Golden Oldie of the Week


Classic tracks that still pack the perfect punch and the stories behind them! This week, Chan Romero - 'Hippy Hippy Shake'

Whilst we are blessed with fresh new tunes at our fingertips on a daily basis, there's a multitude of bangers still waiting for the latest generation to rediscover them.

This week, one-hit wonder Chan Romero takes centre stage.

Chan Romero was born in Billings, Montana, to a father of Spanish and Apache heritage and a mother of Mexican and Irish. The pair had migrated north during in the Great Depression of the 1930s and Chan, birth name Robert Lee, was born in 1941.

As a young teenager Romero was inspired by early rock and roll artists, with Elvis Presley's 1956 appearance on The Steve Allen Show described as a major turning point in his life.

Romero also found inspiration through the source of teen sensation Ritchie Valens, who is often labelled as the forefather of the Chicano Rock movement; rock music performed by American Latinos.

Desperate to make a name for himself, Romero hitchhiked to Los Angeles and penned 'Hippy Hippy Shake' in 1958, an up-tempo rock and roll song modelled on his idol, Valens.

Whilst the song featured all the elements of Romero's raw enthusiasm, he was seventeen at the time of writing, it failed to make a major impact on the U.S or European airwaves.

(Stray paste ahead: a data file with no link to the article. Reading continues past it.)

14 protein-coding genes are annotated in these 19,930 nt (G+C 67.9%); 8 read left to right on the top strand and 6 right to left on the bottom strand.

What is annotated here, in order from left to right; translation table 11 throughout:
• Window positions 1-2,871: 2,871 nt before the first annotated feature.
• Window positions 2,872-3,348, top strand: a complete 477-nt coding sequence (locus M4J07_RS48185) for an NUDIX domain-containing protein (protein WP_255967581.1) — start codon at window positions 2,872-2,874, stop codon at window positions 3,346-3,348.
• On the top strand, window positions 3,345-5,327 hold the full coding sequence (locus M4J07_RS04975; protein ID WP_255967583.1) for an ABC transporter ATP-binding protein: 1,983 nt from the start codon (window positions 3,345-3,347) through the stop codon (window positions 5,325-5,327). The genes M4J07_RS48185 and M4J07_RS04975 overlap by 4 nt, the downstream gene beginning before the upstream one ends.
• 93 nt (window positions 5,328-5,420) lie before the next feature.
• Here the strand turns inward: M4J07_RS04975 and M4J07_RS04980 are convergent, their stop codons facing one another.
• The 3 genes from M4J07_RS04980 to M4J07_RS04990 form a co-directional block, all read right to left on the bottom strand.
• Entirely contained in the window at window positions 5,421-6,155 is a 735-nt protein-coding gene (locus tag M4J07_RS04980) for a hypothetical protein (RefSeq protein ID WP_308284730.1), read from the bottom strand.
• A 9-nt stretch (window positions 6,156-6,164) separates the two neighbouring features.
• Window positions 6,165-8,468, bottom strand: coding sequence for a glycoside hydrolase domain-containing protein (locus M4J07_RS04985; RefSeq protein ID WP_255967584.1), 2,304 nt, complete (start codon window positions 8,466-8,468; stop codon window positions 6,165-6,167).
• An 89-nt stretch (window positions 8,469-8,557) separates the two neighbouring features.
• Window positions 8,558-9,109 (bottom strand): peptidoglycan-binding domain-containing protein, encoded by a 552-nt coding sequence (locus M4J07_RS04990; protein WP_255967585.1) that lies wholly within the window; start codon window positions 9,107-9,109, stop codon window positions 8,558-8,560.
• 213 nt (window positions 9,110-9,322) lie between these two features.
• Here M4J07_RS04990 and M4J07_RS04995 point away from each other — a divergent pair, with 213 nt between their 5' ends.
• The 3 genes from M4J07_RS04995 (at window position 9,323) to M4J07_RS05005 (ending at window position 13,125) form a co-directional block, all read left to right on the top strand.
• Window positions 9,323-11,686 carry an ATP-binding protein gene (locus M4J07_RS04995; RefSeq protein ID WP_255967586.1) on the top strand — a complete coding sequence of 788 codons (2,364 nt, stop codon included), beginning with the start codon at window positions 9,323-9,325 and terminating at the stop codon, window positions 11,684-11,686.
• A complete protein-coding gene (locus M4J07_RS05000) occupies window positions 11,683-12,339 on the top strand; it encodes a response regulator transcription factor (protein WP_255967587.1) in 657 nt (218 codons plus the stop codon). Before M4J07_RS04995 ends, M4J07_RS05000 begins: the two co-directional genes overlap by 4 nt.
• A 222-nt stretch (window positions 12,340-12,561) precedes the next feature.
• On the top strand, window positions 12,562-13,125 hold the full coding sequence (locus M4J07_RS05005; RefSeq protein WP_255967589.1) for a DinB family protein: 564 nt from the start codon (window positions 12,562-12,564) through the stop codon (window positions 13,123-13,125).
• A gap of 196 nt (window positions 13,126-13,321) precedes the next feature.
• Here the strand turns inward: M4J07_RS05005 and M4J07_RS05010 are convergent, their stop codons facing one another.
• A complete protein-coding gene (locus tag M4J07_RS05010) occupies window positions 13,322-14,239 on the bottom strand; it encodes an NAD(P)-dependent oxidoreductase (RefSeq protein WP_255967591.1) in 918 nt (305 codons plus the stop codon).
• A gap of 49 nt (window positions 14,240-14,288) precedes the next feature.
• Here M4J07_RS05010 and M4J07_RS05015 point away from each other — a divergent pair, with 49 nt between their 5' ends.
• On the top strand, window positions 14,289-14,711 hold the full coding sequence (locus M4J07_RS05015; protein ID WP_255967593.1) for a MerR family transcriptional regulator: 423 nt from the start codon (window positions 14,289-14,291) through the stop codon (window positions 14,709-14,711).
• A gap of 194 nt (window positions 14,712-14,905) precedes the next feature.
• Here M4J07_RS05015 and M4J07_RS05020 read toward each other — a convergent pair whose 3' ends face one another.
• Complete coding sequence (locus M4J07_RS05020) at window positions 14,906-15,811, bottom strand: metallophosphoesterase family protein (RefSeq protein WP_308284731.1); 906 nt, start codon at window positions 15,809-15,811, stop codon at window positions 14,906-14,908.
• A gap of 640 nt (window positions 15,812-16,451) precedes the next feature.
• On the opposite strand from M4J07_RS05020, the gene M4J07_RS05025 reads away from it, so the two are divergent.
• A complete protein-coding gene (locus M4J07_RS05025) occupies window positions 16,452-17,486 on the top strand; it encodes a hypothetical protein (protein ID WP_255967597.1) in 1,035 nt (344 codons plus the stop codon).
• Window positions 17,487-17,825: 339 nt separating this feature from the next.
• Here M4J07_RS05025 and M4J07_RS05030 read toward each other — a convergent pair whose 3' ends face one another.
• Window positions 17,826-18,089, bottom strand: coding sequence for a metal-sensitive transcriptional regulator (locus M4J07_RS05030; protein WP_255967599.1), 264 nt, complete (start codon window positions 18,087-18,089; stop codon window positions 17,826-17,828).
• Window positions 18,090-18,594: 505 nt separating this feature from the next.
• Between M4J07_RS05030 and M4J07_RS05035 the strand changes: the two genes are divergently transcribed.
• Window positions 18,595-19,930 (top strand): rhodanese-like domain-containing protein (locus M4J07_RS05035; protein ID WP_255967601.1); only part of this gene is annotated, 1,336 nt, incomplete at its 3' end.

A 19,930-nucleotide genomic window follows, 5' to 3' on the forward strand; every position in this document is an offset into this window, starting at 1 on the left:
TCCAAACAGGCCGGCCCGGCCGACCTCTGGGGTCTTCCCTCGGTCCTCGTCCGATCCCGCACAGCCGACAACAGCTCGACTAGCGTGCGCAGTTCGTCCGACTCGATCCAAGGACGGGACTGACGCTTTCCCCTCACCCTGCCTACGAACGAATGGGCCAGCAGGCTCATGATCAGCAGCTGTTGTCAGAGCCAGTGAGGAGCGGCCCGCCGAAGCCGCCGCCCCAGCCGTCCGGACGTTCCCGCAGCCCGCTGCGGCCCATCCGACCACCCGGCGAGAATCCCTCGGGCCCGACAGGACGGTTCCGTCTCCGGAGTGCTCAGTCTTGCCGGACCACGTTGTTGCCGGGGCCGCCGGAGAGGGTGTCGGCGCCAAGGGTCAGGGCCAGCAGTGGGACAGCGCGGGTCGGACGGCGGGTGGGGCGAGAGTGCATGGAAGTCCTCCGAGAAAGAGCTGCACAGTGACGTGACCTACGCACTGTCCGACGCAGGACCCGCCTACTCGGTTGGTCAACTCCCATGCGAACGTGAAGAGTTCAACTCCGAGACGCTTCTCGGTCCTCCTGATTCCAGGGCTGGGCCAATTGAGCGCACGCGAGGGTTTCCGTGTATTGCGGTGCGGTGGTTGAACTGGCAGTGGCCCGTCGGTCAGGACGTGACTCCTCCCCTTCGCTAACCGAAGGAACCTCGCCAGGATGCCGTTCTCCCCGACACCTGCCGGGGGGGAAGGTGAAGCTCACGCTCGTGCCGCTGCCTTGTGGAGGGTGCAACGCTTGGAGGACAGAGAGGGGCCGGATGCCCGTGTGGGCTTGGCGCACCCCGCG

However, somewhat surprisingly, the song was a big success in Australia, landing at number three in the charts.

Whilst this could have easily been the end of 'Hippy Hippy Shake', the song was given a new life in the early 1960s.

Picked up by Paul McCartney and The Beatles, it became a regular tune performed in their gigs in Liverpool. Hearing The Beatles cover, The Swinging Blue Jeans, another Merseybeat outfit, began performing the song and released their own version in 1963.

The song peaked at number two in the UK charts the same year, and number twenty-four in the US in 1964. Their cover of 'Hippy Hippy Shake' meant The Swinging Blue Jeans became one of the first artists involved in the British Invasion of the 1960s.

A live version by The Beatles was released in 1994 on their compilation album Live at the BBC, featuring one of their performances of the song from back in 1962.

Romero failed to follow up 'Hippy Hippy Shake' with any other meaningful songs and moved into releasing Christian Inspired music.

He has continued to perform throughout his life, occasionally performing on 'Oldies' tours and even visiting the famed Cavern Club, a place where his music inspired others and became a significant source of joy forever more.

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